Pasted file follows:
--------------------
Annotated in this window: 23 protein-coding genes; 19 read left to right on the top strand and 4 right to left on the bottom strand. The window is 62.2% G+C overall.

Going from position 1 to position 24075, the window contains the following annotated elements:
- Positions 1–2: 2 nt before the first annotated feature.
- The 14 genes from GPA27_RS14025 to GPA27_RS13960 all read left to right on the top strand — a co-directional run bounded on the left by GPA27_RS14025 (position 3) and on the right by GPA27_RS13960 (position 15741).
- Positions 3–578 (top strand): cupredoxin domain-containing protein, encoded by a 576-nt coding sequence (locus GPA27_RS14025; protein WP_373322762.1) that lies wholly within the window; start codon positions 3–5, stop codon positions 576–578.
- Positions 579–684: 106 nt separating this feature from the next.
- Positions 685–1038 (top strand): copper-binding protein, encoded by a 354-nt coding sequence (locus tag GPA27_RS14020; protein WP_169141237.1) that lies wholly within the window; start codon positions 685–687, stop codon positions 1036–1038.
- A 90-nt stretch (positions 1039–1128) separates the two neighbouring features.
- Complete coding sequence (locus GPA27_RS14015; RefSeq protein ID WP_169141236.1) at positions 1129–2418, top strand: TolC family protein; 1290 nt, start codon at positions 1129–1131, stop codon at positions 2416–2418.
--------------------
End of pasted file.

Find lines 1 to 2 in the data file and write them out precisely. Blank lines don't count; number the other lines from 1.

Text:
Annotated in this window: 23 protein-coding genes; 19 read left to right on the top strand and 4 right to left on the bottom strand. The window is 62.2% G+C overall.

Going from position 1 to position 24075, the window contains the following annotated elements: